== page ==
The authors note that the harm most likely to result from this method of collecting aggregated data is that the information or benefits provided never accrue to the community in question. They highlight best practices for sharing research findings with communities participating in a study.
The panel’s recommended language for gender identity includes named options for males, females, and transgender only. The limited options were purposely chosen to prioritize aggregation; Given the sample sizes of many surveys, if more specific options were included (e.g., “transgender male to female”), there would likely not be enough responses to both provide meaningful insight and protect the privacy of respondents.
A significant part of the report is devoted to the design of standardized questions on gender, sex and sexuality. Final options for gender include male, female, transgender, and two-spirit (a generalized Western term meant to refer to Indigenous identities outside of the gender binary). However, the option for Two-Spirit to questions about sexuality and gender identity will only appear if the respondent selected “Native American or Alaska Native” as their race.
The decision to show two-spirit as an Indigenous-only option is rooted in both cultural competency and data quality. (Bates explained that the committee consulted with Indian Health Services on how to collect data on Two-Spirit people.) As part of the research for this report, a sample of survey questionnaires was evaluated to inform the potential wording and design of questions. One of them was the All of Us survey, an NIH research program gathering various health information. We All included Two-Spirit as an option for sex, and an analysis of responses found that more than two-thirds of people who identified as Two-Spirit did not identify as Indigenous. Restricting choice ensures that data on Indigenous populations is collected accurately.
Another new area of focus detailed in the report is data collection for intersex populations. Few data are available on intersex people or on people diagnosed with gender difference disorder (DSD). There has not yet been a federal population survey in the United States that includes questions on intersex status, and the most comprehensive survey of intersex adults was conducted just two years ago.
Intersex, or DSD, is a broad term that includes anyone born with characteristics of both sexes. Due to the variable nature of the designation and the way it is usually based on clinical data, many people may not know if they are intersex, which complicates data collection. Additionally, many hospitals have historically performed genital surgeries on intersex newborns under the auspices of aligning a child to a binary sex – not always with parental knowledge or consent. This way, too, it is possible for someone not to know that they are intersex. California is the only state to have condemned unnecessary genital surgery in children.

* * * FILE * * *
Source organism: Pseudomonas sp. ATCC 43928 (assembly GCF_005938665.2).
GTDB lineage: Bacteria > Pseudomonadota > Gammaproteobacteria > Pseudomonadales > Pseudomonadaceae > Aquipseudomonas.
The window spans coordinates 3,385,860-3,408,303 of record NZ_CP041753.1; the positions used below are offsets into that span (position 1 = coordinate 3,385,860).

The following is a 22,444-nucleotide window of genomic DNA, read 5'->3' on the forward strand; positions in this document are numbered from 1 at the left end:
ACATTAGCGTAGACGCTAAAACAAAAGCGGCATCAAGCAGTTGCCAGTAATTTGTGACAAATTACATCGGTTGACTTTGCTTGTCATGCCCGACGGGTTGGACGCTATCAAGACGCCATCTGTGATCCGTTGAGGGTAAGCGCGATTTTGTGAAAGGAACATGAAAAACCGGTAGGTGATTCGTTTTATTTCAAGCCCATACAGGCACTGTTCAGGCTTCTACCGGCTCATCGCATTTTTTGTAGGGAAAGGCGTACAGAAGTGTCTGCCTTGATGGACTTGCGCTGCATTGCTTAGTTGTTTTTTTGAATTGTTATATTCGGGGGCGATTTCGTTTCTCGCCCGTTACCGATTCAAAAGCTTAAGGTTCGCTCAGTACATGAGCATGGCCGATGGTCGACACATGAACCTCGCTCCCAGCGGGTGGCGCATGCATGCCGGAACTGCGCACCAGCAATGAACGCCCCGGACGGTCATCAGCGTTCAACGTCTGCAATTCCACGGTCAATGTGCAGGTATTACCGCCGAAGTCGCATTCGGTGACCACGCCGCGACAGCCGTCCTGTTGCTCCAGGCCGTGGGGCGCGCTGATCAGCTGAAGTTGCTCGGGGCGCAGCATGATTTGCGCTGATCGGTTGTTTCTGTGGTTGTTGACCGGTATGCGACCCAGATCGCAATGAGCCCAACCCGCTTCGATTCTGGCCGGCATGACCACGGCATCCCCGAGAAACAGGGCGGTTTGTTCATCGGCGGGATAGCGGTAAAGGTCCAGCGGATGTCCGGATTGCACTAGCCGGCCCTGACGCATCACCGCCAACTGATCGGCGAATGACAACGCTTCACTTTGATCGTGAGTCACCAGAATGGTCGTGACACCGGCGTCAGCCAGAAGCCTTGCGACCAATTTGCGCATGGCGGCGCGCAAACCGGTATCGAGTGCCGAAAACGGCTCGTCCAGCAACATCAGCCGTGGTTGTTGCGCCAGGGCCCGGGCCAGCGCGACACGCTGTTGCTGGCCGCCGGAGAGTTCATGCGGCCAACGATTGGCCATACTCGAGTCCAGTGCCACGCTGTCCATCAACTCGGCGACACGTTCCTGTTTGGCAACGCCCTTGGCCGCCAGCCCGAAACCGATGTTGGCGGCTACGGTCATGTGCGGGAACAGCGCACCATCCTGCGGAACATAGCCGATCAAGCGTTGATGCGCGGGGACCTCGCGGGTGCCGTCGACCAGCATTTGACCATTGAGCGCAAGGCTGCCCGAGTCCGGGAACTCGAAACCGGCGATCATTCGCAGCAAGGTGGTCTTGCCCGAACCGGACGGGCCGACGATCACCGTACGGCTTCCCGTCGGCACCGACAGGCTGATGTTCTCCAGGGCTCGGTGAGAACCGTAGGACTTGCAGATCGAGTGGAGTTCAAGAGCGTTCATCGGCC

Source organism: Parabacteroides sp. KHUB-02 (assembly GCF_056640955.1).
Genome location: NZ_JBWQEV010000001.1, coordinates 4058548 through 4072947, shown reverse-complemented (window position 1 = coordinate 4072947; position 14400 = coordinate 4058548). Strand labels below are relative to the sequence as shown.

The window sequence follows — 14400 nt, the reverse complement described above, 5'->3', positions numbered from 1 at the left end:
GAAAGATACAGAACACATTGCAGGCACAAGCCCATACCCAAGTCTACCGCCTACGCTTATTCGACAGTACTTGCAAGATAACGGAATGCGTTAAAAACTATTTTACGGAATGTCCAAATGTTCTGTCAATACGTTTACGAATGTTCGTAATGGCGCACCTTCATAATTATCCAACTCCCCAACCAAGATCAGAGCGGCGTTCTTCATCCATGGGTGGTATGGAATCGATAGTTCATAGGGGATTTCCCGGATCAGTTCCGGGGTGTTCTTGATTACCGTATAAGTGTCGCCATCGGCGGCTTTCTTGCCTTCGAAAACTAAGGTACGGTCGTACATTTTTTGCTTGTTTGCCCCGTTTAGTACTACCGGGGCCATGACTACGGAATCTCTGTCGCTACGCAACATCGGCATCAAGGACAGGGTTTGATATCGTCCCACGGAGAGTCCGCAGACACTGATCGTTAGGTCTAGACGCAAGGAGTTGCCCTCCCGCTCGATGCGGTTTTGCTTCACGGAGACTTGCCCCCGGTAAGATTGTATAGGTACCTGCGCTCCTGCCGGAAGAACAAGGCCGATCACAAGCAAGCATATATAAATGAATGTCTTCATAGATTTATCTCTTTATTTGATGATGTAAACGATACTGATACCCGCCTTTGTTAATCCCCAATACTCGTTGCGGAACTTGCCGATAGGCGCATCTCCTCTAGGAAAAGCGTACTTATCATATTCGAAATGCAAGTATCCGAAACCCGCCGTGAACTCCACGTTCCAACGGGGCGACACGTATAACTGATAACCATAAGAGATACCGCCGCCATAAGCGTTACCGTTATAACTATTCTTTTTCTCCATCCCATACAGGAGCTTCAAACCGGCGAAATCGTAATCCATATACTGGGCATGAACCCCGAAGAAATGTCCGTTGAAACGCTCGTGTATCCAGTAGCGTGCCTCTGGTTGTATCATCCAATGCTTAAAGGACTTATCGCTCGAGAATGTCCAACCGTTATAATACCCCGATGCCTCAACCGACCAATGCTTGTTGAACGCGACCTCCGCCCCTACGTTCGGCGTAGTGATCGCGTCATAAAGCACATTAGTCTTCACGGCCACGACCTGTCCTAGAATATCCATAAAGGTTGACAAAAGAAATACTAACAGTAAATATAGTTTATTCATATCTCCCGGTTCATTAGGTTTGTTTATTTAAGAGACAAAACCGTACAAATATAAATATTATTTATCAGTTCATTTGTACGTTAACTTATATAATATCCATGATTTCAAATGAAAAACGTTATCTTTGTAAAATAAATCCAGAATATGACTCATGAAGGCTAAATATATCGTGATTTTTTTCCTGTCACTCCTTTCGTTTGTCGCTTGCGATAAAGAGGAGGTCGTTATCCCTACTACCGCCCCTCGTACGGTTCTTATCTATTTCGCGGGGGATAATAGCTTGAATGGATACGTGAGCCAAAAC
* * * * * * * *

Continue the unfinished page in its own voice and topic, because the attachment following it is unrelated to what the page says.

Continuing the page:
The committee recommends the collection of data on intersex traits in clinical settings where sex characteristics are needed to determine the course of care. Bates said the committee considered recommended actions jointly developed by the Fenway Institute and InterAct Advocates For Intersex Youth. However, they note that further research into question wording is needed. In particular, it is recommended that a question on intersex status be separated rather than included as an option for sex or gender. This is another example of how the report emphasizes the decoupling of social identity and biological characteristics.
A representative from the NIH Office of Sexual and Gender Minorities Research told 19 that their office is in the process of sharing this information with the organization and the Department of Health and Human Resources. In a public statement shared when the report was released, Dr. Lawrence A. Tabak, Acting Director of the NIH, shared the potential impact on all federal programs. “I hope this report will facilitate the collection of sex, gender identity and sexual orientation across the federal landscape.”